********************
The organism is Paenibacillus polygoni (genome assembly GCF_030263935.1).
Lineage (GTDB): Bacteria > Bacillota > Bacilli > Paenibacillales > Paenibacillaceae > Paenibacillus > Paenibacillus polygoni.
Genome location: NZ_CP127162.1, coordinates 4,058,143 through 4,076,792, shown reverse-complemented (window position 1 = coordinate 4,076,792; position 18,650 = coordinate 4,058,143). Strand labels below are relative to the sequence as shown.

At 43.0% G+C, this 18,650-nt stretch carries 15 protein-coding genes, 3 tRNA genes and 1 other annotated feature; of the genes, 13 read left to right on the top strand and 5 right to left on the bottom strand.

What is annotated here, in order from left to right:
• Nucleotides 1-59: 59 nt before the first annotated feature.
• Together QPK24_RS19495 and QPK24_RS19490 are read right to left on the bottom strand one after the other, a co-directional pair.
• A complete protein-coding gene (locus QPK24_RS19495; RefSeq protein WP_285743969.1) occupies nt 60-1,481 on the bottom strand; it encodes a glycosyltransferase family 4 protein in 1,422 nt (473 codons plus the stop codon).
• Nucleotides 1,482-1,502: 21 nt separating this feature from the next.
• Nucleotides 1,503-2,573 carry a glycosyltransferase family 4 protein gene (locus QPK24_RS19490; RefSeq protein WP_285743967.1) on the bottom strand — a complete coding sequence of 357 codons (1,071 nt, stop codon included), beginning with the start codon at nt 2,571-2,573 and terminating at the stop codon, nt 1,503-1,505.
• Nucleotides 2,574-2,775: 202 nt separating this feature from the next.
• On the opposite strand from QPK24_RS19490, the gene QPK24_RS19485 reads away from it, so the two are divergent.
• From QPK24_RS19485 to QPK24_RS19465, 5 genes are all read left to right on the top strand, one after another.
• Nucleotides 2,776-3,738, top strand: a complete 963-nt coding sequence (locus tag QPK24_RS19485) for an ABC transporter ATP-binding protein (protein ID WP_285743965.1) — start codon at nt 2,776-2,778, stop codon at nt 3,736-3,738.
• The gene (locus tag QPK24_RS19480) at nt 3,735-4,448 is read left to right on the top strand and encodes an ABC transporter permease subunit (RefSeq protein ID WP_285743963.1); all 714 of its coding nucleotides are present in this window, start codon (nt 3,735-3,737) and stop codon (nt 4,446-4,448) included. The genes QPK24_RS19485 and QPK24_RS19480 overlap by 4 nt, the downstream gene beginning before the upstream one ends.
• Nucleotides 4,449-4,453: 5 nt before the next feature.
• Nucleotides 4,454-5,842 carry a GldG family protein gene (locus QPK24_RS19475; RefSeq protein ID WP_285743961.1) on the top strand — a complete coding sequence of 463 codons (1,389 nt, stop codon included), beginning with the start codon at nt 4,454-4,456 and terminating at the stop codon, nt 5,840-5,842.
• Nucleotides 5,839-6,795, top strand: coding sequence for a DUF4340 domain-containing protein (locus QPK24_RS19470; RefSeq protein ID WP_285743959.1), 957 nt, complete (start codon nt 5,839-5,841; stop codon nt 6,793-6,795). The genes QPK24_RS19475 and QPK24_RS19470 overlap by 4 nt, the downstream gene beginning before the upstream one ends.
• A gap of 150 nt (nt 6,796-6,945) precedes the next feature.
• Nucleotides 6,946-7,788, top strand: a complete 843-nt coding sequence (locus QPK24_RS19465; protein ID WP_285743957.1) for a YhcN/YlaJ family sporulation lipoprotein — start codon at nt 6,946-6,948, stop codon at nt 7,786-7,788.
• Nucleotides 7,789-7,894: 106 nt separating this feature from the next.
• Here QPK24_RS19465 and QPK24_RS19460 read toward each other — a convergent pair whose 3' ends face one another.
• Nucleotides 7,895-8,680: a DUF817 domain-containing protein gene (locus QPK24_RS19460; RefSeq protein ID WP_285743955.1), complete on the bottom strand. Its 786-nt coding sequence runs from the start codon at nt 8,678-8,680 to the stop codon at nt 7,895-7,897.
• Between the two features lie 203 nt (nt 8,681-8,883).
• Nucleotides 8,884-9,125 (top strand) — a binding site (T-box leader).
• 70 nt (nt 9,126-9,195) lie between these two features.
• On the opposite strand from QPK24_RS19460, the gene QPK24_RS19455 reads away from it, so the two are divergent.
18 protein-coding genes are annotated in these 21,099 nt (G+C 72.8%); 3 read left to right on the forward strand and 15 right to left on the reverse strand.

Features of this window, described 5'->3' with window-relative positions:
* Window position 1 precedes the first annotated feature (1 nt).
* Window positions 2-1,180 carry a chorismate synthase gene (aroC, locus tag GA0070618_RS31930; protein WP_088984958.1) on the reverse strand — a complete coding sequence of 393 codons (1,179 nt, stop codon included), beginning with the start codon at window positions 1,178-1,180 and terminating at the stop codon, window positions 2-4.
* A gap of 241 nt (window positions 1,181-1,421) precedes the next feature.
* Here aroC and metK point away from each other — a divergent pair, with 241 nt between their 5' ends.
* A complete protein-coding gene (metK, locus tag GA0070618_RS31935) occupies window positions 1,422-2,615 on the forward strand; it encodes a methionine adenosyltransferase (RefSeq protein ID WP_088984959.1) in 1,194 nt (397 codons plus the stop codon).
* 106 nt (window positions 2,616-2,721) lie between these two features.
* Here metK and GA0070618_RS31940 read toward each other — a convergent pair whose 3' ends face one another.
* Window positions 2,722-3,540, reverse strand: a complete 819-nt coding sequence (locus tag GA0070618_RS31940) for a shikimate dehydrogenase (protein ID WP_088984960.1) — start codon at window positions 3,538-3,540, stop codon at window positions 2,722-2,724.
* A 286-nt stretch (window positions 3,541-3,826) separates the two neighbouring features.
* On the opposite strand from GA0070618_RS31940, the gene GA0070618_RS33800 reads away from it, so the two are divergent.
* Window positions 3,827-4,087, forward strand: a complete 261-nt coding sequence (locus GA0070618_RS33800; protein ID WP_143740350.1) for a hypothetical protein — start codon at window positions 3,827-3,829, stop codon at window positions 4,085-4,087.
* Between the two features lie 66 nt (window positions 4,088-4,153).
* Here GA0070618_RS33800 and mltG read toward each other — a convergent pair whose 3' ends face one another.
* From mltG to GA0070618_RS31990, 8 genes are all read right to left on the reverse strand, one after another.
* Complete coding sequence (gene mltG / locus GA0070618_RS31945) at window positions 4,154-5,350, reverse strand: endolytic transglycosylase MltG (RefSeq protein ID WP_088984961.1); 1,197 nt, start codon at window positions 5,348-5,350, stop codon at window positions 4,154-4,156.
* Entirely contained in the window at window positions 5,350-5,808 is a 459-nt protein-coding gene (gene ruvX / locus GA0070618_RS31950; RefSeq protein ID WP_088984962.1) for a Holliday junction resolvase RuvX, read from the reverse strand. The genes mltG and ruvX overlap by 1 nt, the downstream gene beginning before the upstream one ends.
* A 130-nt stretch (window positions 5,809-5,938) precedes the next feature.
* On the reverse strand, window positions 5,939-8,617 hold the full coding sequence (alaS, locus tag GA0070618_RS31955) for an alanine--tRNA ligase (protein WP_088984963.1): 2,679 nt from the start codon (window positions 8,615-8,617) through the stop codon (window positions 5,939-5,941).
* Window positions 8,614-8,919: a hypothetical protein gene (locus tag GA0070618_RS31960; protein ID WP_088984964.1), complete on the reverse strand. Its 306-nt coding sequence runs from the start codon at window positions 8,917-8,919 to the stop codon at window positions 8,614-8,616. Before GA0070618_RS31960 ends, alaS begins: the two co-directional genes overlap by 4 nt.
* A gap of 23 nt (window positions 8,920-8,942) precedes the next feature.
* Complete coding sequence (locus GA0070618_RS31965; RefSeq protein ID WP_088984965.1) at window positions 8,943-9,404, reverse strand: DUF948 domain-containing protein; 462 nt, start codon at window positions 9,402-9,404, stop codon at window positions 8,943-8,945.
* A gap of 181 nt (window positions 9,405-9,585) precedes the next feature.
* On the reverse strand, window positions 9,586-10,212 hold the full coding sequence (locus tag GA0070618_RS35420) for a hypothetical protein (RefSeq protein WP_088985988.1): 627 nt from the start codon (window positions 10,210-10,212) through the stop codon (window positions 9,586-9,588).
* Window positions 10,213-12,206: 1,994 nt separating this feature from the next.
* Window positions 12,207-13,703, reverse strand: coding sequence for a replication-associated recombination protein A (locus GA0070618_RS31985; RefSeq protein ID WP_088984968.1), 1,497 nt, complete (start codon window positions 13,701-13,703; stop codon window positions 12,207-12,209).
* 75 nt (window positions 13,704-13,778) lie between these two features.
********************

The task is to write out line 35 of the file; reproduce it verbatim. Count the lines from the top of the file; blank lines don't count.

* 106 nt (window positions 2,616-2,721) lie between these two features.